Bad Boys (1995) – Michael Bay


Michael Bay brings his quick-cutting MTV style of filmmaking to the 101 Action Movies list as Will Smith and Martin Lawrence take to the streets of Miami as narcotics officers trying to stop an international drug ring.

The story is basic, with a little mistaken identity thrown in for fun, and a cast that looks like it’s having a good time, when the film was made, Lawrence and Smith were still TV stars, this showed they could carry a film. Smith is a natural as Mike Lowry, a single, well-off fella who also just happens to be partners with Marcus Burnett (is it a coincidence that the film is set in Miami, and Burnett was the cover name Sonny Crockett used in Miami Vice?), a married father of three who just wants a little quality time with his wife.

Add to this one witness to a murder, Julie (Tea Leoni), a vicious drug lord not above killing his own men to make a point, Fouchet (Tcheky Karyo), an IA investigator who wants to shut the entire department down, Sinclair (Marg Helgenberger), and a distraught and angry captain, Howard (Joe Pantoliano).

The laughs and the action sequences come fast and furious, and in a method that has become recognizable as Bay’s there seems to be no shot longer than five seconds and whip pans gets used a lot.


Despite that, this and another one coming up shortly on the list are my favorite efforts from Bay, and Will Smith is just awesome, making an easy and seemingly effortless leap to big screen leading man.

Using a driving score by Mark Mancina as well as a strong soundtrack, the film starts fast and moves faster, as our two heroes are involved in carjackings, explosions, gun fights, chases, and a witness who wants in-house protection.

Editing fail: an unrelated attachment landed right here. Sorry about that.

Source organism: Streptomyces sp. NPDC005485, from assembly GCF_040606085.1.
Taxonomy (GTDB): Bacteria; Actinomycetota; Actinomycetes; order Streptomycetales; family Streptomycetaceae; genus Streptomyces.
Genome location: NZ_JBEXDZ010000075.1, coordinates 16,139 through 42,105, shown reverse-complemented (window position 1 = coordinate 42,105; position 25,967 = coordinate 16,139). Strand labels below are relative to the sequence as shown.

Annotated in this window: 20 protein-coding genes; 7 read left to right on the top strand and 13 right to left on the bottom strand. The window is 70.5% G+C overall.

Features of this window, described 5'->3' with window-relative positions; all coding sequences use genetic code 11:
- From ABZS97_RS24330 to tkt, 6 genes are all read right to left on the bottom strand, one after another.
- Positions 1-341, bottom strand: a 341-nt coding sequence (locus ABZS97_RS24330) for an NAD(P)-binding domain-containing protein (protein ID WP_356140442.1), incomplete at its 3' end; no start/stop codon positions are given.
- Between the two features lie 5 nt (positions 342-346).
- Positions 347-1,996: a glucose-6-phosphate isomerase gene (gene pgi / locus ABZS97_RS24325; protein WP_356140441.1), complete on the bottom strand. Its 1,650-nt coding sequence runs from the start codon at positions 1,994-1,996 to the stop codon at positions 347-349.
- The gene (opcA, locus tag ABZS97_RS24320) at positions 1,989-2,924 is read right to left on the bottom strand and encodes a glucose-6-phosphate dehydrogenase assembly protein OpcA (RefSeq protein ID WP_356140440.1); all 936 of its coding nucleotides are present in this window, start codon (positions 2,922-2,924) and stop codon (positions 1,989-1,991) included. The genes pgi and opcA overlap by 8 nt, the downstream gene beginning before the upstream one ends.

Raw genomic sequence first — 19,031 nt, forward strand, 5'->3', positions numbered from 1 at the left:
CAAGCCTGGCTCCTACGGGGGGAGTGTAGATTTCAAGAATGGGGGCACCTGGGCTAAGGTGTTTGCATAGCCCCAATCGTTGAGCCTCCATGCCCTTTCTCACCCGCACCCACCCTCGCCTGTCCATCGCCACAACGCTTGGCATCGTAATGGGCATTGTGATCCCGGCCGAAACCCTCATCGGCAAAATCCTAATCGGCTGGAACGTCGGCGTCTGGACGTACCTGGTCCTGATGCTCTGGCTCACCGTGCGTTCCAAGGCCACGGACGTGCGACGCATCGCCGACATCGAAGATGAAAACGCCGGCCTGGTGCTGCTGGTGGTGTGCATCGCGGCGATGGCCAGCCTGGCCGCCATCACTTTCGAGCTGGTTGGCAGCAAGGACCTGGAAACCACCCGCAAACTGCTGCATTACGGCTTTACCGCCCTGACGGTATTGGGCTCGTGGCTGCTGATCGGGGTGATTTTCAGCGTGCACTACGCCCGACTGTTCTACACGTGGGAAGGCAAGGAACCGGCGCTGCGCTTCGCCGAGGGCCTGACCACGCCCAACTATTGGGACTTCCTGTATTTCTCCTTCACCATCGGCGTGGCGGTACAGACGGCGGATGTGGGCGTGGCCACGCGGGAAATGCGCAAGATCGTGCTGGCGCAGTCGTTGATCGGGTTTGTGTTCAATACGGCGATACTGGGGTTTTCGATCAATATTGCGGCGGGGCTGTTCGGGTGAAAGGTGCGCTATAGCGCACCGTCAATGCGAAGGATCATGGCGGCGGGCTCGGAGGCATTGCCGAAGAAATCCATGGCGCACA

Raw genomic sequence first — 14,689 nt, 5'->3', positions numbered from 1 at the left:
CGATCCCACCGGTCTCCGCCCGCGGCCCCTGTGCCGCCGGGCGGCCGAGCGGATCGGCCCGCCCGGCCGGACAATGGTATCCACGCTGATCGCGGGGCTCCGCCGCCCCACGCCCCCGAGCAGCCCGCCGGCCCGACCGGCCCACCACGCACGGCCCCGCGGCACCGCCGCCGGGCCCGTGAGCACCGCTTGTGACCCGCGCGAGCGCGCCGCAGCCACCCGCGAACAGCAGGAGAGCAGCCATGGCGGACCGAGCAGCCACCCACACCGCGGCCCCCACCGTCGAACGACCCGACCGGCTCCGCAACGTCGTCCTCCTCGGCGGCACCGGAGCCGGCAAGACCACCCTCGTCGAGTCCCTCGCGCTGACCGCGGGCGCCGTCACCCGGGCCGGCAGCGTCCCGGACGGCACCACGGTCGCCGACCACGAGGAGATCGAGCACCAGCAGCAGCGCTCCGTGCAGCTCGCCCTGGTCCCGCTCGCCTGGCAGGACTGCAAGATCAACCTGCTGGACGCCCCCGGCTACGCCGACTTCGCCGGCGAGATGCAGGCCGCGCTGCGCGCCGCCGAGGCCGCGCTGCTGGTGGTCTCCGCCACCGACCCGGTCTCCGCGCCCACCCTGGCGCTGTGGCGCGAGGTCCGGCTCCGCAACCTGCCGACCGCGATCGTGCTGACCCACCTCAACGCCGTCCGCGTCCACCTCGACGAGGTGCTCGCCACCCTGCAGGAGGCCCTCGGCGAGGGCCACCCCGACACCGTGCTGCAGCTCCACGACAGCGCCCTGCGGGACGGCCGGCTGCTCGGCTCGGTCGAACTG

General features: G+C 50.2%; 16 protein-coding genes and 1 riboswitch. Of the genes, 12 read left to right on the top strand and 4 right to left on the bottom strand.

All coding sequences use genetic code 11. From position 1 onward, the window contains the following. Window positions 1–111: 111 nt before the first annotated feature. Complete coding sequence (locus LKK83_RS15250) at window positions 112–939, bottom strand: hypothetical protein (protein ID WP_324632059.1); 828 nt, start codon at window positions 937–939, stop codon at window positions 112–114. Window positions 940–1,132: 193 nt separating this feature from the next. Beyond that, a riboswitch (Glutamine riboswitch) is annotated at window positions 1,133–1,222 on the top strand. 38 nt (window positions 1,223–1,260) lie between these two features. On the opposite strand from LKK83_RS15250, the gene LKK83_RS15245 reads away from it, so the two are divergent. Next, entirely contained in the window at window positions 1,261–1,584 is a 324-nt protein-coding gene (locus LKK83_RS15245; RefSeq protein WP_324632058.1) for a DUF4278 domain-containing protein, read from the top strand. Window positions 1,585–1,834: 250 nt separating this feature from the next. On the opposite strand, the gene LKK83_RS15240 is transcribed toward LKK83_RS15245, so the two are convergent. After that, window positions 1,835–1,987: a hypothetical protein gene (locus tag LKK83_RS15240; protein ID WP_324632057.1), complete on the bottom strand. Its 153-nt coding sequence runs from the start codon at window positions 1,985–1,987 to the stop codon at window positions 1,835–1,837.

The film is super-saturated in color, giving Miami a hazy golden feel to it, as characters rise into frame in slow motion, as Bay`s action sequences seem to dictate.

But all of Bay`s tricks and shots were still brand new when he made this film and we the audience ate it up, watching the film now, you can see how it has influenced the cinematic style of countless films that came after it. It works though, and Smith`s charisma, Lawrence`s attitude, and Leoni`s fire and appeal combine to an almost perfect balance (there are times when Lawrence tries my patience and some of the dialogue between the partners seems forced).


It was shortly after this that one of the film`s producers, Don Simpson, who along with Jerry Bruckheimer produced some of the biggest action hits of the 80s, died. Bruckheimer has since gone on to produce some monster hits, but in the 80s these two were the names to watch for.

Smith leapt to bigger and better things with Bad Boys and The Fresh Prince of Bel Air as his launching pad, and has always been a favorite of mine, it`d be pretty sweet to see him in an all out actioner again.

What do you think?


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